In an opinion piece published recently, Christopher Engman formerly with Climeon, shares his view on key elements of further necessary renewable energy deployment in the context of cutting back emissions as part of the global energy transition.
In an interesting article Christopher Engman former CRO/ CMO of Swedish Climeon, a heat power technology provider, shared his view on “How to overcome climate change and what are the critical steps for a clean energy transition based on 100% renewable energy sources?”.
The urgency of climate change and its impact to the world sees a lot of attention, despite the surprisingly opposition in some circles/ countries. But with economic challenges, increasing pressure on power prices and increase of energy demand, CO2 emissions continue to grow. In 2018, energy demand grew 2.1% and energy related CO2 emissions grew with 1.7%. (for the G20 countries, representing around 80% of global energy consumption). To reach COP21 targets by 2050, CO2 emissions must decrease with 3.3% each year … and clearly we are very far from it.
The good news, so Christopher, are that renewable energy deployment continues to grow, while at a slower pace compared to previous years.
He then points to three key steps required in further renewable energy deployment.
- Improved Energy Storage Technologies
- Breakthrough of innovations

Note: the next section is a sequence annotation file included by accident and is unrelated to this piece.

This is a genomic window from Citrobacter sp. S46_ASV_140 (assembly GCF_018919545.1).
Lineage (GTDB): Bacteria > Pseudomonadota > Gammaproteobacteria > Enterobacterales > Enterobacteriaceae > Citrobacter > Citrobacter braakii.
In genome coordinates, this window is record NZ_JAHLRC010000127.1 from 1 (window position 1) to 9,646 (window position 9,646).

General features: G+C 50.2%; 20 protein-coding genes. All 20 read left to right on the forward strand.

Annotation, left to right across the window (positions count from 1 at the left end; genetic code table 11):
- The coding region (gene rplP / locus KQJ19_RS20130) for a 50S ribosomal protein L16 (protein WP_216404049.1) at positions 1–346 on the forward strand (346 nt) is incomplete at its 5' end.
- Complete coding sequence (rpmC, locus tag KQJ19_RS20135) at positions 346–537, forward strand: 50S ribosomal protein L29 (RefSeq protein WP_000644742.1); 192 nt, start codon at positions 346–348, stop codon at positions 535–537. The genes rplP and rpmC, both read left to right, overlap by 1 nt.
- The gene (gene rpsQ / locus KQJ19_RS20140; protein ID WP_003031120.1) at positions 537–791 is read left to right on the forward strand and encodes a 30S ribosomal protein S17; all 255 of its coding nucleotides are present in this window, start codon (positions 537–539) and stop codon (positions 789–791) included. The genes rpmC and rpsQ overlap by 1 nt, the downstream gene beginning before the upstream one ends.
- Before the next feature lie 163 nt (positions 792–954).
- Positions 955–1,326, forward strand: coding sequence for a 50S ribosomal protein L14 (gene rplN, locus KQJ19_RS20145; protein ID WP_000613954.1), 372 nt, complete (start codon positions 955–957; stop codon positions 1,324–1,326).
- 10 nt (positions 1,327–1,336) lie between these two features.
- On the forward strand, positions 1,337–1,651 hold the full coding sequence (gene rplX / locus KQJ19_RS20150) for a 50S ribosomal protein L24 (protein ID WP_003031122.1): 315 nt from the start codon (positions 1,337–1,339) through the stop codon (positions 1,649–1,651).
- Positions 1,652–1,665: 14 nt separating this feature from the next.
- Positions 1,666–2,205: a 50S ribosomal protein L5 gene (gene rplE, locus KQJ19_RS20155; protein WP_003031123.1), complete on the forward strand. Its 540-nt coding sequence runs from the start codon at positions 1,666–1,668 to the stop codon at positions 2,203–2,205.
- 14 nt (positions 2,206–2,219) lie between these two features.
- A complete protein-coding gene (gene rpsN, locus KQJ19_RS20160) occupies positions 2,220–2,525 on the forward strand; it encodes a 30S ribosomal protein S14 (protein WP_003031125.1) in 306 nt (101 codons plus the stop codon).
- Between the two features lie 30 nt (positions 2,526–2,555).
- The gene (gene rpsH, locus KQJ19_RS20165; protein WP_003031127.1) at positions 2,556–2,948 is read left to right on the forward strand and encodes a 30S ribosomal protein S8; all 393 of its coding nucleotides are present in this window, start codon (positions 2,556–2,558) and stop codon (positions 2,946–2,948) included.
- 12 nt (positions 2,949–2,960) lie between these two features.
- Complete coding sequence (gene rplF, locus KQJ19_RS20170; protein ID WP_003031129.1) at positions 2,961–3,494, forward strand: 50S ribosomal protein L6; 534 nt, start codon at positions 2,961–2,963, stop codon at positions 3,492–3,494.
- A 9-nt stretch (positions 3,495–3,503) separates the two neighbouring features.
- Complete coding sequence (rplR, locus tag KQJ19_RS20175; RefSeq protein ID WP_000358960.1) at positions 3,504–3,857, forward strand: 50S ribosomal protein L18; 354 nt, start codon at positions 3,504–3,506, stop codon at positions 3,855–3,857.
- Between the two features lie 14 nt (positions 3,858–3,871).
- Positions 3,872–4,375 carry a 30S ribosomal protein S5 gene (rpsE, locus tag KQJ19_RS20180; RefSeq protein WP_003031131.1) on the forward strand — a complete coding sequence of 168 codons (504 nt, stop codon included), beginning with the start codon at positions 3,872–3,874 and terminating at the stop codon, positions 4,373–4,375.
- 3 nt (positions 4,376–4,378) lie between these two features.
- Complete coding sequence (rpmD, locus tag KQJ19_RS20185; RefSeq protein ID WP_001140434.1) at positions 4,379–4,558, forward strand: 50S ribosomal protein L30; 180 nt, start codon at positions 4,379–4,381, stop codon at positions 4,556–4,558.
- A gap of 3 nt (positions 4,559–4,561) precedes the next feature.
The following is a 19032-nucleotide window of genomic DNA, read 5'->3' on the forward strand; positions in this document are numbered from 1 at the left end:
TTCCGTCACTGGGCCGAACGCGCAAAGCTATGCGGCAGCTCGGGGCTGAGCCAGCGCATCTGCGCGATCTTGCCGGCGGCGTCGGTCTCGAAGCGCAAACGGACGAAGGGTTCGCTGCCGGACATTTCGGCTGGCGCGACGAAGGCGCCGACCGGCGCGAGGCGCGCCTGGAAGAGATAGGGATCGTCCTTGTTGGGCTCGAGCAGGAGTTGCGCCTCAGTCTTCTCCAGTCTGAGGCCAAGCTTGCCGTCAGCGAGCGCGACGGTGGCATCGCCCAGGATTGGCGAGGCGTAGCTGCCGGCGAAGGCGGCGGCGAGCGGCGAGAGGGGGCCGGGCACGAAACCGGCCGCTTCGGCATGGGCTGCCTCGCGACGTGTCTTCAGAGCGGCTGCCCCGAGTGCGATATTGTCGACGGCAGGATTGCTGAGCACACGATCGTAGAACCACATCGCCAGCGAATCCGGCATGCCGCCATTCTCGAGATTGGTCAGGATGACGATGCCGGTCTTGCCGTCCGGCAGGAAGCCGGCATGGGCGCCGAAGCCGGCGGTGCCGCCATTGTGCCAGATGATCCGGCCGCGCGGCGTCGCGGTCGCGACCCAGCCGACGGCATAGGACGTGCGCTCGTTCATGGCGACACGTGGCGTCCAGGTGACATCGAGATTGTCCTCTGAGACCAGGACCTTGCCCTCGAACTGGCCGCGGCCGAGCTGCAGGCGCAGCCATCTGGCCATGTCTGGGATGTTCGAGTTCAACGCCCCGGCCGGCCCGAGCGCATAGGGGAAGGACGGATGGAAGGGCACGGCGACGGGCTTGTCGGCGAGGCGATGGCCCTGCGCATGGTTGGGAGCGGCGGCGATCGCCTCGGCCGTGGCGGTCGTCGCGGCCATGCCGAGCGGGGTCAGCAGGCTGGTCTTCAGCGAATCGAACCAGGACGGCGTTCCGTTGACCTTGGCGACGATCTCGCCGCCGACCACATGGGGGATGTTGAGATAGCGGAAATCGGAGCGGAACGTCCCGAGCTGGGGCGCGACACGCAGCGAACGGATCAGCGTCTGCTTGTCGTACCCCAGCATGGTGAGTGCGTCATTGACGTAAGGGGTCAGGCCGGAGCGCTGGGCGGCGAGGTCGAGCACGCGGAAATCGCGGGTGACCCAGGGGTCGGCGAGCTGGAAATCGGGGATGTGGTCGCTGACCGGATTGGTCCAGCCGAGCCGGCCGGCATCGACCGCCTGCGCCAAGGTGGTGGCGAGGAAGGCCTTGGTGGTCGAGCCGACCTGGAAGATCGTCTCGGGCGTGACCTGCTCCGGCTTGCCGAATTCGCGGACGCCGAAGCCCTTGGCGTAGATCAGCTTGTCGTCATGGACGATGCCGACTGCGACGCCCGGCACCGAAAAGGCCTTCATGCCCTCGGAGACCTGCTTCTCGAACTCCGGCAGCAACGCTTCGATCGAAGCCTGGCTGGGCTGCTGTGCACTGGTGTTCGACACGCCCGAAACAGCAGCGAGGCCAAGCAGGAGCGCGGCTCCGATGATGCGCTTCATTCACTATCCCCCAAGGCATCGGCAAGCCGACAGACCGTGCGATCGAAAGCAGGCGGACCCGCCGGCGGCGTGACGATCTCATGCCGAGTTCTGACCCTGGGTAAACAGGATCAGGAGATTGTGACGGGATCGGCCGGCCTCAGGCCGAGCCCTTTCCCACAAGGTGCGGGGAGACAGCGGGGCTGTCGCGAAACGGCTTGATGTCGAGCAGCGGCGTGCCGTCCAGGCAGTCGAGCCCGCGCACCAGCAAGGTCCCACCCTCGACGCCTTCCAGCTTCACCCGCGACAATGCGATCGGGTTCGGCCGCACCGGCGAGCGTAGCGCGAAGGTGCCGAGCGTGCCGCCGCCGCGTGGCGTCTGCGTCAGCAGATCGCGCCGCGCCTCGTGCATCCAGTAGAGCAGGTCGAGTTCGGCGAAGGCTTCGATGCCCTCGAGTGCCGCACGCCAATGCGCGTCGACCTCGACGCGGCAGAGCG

- A stronger and more flexible electrical grid
As part of his description of breakthrough innovations, he points to heat power both from heat left over from industrial processes (waste heat) and geothermal energy. With further technological advancement there clearly is room for growth.
He sees “improved energy storage technologies, a breakthrough of innovation and a stronger and more flexible electrical grid are the three most critical steps towards a clean energy transition. Geothermal heat power is the dominating source of energy where the technology can be applicable. Closer to the equator, solar power combined with energy storage is the winning concept and closer to the poles, wind power combined with storage is the best alternative. Maximizing the potential of storage is reached by combining a mix of a strong grid (this is an indirect solution), and energy storage in form of underground pumped hydro, lithium ion and hydrogen.”
In the overall context a rather good insight. At the same time, we need to look at emissions and energy more holistically. Clearly, the issue is how do we use energy at hand the best and for what purpose. Storage in that context is crucial as described by Christopher. The more we can store energy the more flexible are we to fully utilise energy sources, such as wind, solar and geothermal energy, among others.
Question is how are we going to use energy sources available today and in the future most efficiently and to the fullest extent. What technologies are more suitable in certain geographical or economic settings? What are political implications? How does energy development impact local economies, the livelihood of the local population and how does it effect the environment and quality of life of people living close to any energy development.
But the energy demand includes not only electricity, but also fuel for transportation and fuelling heating and cooling demand. Should we focus on only a few energy sources, or should we create a broader mix of resources and use them specifically for purposes for which they are qualified the best?